In recent years, we have been exploring denoising problems, where a signal x is measured with additive noise, y=x+z. The goal is to estimate x from y. This framework is directly applicable to many areas where signals are measured in a noisy way, including in imaging systems, audio, and denoising medical data. When a statistical characterization of the input x and noise z is available, a Bayesian approach can be used. However, in many problems these statistics are unavailable, and we must use a universal approach that adapts to the data at hand. Below we describe two denoising approaches that can adapt to unknown input statistics.

**Universal denoising based on context quantization and Gaussian mixture learning**:
Our approach is based on a universal denoiser for stationary ergodic inputs that
performs context quantization; this denoiser was proposed by Sivaramakrishnan and
Weissman.
The key idea is to partition the stationary ergodic signal denoising problem
into multiple denoising problems involving subsequences that are conditionally independent
and identically distributed (i.i.d.). This denoiser has been proved to asymptotically achieve the
minimum mean square error (MMSE)
for signals with bounded components. We overcome the limitation of boundedness by replacing the density
estimation approach of Sivaramakrishnan and Weissman with a Gaussian mixture (GM) learning algorithm.
Specifically, a GM model is learned for each
noisy subsequence, and we obtain an estimate of the distribution of the corresponding clean subsequence by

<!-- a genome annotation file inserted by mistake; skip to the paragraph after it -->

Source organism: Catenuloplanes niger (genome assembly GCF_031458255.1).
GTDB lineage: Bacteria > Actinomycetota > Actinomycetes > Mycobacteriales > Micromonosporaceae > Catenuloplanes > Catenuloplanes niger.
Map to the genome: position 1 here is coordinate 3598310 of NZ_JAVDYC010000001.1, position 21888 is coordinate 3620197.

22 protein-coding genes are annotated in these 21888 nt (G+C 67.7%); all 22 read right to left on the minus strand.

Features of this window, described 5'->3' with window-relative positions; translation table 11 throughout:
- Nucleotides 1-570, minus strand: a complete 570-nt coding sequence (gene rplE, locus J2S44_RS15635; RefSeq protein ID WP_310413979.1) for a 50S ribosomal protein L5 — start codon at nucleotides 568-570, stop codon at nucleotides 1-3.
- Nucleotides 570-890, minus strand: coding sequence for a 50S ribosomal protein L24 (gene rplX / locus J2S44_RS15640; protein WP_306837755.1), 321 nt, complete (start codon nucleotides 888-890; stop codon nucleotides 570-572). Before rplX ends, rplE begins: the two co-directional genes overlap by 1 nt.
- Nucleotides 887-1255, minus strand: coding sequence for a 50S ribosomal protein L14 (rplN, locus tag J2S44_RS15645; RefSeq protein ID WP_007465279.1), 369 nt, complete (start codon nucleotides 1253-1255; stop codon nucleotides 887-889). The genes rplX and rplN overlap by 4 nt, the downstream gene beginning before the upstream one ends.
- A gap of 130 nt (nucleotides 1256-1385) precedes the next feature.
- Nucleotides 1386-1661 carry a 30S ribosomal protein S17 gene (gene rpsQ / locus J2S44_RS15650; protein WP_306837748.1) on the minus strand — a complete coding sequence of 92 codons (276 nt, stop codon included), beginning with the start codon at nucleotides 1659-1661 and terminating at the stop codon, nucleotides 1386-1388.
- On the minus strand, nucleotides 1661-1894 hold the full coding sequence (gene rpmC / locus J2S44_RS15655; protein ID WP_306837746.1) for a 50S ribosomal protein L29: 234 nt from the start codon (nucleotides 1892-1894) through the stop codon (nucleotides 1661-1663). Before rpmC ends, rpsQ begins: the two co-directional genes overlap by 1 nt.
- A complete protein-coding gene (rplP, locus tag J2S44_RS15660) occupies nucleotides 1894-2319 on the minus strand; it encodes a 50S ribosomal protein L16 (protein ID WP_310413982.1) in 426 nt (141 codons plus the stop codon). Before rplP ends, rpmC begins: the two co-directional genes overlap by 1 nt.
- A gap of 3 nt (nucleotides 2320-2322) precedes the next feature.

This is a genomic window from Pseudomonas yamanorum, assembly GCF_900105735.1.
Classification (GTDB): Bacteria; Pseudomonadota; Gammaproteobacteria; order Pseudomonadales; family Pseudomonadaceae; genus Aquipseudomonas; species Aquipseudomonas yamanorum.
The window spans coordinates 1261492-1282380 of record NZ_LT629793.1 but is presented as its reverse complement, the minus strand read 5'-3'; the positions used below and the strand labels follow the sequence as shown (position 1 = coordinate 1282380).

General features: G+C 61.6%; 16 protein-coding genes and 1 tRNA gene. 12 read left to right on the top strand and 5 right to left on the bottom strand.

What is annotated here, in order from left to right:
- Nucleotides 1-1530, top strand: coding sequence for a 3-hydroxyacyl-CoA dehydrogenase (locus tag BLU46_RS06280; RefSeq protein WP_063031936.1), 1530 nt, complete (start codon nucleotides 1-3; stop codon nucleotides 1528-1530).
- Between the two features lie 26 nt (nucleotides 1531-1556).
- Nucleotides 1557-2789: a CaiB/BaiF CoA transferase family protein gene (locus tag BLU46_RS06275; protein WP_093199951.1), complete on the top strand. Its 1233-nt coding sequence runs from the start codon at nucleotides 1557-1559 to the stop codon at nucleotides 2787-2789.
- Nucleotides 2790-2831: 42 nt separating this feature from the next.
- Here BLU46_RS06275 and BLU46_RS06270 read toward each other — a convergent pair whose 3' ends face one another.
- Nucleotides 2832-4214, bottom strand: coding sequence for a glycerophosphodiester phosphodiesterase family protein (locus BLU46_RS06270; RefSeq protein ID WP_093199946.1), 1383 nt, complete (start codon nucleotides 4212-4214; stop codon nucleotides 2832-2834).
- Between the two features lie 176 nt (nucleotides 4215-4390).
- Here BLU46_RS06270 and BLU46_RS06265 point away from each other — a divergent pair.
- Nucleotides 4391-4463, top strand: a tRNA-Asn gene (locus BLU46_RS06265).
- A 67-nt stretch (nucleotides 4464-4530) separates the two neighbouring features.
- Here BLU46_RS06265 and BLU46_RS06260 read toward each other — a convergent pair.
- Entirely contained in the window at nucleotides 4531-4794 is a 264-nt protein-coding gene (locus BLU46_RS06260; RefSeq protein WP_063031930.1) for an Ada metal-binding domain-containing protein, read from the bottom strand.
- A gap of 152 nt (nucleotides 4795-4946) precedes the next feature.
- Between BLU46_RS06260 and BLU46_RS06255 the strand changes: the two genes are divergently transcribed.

subtracting the noise variance from each Gaussian component of the learned GM model.
This density estimate is used to denoise the subequence with a standard Bayesian technique.

We have applied our universal denoiser within the approximate message passing (AMP) recovery framework for linear inverse problems, which leads to a promising universal recovery algorithm AMP-UD (AMP with a universal denoiser). A block diagram of our approach appears in the following figure.

- Y. Ma, J. Zhu, and D. Baron, "Approximate Message Passing Algorithm with Universal Denoising and Gaussian Mixture Learning," to appear in IEEE Trans. Signal Proc. (pdf, arxiv, tutorial video).
- Y. Ma, J. Zhu, and D. Baron, "Universal Denoising in Approximate Message Passing," Duke Workshop on Sensing and Analysis of High-Dimensional Data, Durham, NC, July 2015 (poster; no paper).
- Y. Ma, J. Zhu, and D. Baron, "Universal Denoising and Approximate Message Passing," presented at Inf. Theory Applications Workshop, San Diego, CA, February 2015 (talk).
- Y. Ma, J. Zhu, and D. Baron, "Compressed Sensing via Universal Denoising and Approximate Message Passing," Proc. 52d Allerton Conf. Communication, Control, and Computing, Monticello, IL, October 2014 (pdf, talk, arxiv).

**Universality within a model class (a.k.a. the power of mixing)**:
To estimate a parametric signal x with unknown parameters from the noisy observations y,
one may first find the best parameters (i.e., via
maximum likelihood (ML)) θ*, and then plug the parameters θ*
into the MMSE estimator, E[x|y,θ*].
This approach is known as a plug-in denoiser.
The plug-in is often useful, especially when the signal dimension is large,
so that θ* is likely to match the signal well.
For low dimensional problems, however, one may not have sufficient data to obtain an accurate
θ*. The problem in the low dimensional setting is that we over-commit
to one parameter.

To address this challenge, we propose a mixture denoiser (MixD), x̂ = ∫ E[x|y,θ] p(θ|y) dθ, which mixes over the MMSE estimators w.r.t. each possible θ, where the mixing probability is the posterior of θ. The following figure compares the excess mean square error (MSE) of MixD beyond that of the plug-in as a function of the signal dimension N, where the input signal is Bernoulli distributed. It can be seen that MixD has lower excess MSE than the plug-in for small N, and the advantage vanishes as N grows. Both MixD and the plug-in approach the MMSE for large N.

- Y. Ma, J. Tan, N. Krishnan, and D. Baron, "Signal Estimation with Mixtures," Inf. Theory Applications Workshop, San Diego, CA, February 2014 (talk, related arxiv technical report).